Never afraid of talking about sex, Madonna changed the way people perceived gay sex and vastly improved the lives of those having it by campaigning to publicise preventative measures for Aids. Darren Scott shows how she became a gay icon, without even trying
There are many scents that transport me to another place and time. But there’s one that’s so important that its message has stuck with me for almost 30 years.
In 1989, Madonna ruled the world. Her rise to fame had been fairly rapid since her first single, Everybody, in 1982. By 1985, she had released True Blue, which went on to become one of the biggest selling albums by a female artist. But in March of 1989, she released the album Like A Prayer and it seemed as though Madonna-mania had gripped the planet.
While that masterpiece – with its relentless stream of coming-of-age anthems and dramas – evokes many memories, it’s the smell of the packaging that, to paraphrase HRH, “takes me there”.
Doused in patchouli oil, it was intended to simulate church incense. But in my mind, it’s forever associated with a card insert that came with every copy.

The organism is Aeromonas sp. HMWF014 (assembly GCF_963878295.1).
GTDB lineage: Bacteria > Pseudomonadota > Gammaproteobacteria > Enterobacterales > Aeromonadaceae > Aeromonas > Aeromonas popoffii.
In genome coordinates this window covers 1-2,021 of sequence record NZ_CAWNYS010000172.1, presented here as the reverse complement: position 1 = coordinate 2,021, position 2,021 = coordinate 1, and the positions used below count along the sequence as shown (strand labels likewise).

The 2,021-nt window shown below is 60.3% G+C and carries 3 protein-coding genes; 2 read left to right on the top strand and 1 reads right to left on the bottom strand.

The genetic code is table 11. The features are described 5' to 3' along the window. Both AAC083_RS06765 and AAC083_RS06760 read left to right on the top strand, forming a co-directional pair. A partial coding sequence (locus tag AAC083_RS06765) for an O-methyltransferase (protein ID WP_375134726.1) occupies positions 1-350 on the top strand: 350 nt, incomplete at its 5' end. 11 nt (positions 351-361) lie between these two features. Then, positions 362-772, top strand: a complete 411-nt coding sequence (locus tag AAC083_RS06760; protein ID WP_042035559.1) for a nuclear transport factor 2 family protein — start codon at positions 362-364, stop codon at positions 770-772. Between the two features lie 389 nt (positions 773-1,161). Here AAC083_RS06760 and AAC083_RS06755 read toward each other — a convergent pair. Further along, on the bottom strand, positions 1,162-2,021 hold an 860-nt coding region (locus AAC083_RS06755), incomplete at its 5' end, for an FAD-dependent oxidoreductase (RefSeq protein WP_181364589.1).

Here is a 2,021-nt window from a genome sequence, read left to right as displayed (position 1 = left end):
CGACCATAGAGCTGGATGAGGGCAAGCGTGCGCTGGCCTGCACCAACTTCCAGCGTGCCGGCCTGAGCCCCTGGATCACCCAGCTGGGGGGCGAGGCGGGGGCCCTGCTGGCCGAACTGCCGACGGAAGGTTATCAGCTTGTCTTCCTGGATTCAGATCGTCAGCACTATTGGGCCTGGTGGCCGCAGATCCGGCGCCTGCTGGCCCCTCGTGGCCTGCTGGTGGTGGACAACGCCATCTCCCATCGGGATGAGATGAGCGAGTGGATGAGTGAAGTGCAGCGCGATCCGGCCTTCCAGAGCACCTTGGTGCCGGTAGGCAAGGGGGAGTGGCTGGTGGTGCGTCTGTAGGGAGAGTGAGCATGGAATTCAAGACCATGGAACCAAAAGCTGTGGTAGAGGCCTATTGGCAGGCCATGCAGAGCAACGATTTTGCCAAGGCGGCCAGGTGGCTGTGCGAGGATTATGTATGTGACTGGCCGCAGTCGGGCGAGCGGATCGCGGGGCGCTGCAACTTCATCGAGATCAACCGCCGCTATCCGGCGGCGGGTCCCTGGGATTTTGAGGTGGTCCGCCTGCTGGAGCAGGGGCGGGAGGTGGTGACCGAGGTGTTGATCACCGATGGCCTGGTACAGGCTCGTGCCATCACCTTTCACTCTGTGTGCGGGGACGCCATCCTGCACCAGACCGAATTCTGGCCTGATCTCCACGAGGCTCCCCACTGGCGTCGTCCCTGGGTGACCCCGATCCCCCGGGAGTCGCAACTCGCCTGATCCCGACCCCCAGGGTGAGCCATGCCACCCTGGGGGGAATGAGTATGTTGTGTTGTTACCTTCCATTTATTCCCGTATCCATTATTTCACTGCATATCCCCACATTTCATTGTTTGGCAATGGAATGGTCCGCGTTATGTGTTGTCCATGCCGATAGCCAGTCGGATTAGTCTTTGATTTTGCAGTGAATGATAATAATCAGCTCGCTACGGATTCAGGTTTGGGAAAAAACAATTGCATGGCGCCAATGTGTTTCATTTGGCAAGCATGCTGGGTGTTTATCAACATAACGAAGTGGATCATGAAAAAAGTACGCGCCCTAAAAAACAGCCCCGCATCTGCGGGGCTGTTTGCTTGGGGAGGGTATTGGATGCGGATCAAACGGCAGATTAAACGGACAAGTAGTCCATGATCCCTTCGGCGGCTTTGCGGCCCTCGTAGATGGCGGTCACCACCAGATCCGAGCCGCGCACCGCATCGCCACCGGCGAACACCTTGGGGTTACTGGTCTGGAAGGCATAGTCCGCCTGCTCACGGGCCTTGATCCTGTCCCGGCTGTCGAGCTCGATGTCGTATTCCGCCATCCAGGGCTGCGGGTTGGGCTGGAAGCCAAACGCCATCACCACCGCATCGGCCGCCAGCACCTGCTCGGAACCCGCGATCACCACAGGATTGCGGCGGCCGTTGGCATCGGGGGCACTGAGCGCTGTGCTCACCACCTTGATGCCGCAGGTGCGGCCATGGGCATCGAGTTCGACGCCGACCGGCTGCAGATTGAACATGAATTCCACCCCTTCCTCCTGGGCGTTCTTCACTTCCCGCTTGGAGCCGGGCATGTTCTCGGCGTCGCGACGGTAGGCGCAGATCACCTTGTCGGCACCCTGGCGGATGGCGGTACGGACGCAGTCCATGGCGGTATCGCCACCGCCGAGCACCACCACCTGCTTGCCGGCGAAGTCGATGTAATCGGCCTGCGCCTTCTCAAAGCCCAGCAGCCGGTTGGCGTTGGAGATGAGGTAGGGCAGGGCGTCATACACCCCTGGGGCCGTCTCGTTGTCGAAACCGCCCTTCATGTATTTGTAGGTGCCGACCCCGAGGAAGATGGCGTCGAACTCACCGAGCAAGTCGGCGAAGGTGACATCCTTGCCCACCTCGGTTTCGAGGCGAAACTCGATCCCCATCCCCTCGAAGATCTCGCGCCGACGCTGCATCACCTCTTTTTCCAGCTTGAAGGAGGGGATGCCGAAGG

It was called “The Facts About Aids”.
Now, in those days – in fact, pretty much as in 2018 – sex education at school wasn’t that great for a baby gay like myself. But that was probably fine, because by this point I had been put off it for life after being terrified by government adverts with icebergs, and subsequently school contemporaries telling me I was going to die of Aids – and this was before I even knew I was gay, let alone having bleached my hair or had anything pierced.
Madonna – who I had inexplicably been drawn to since offerings such as Gambler and Dress You Up, those contemporaries seeing the signs before I did – was now changing my life in a different way, by teaching me a lesson I would never forget.
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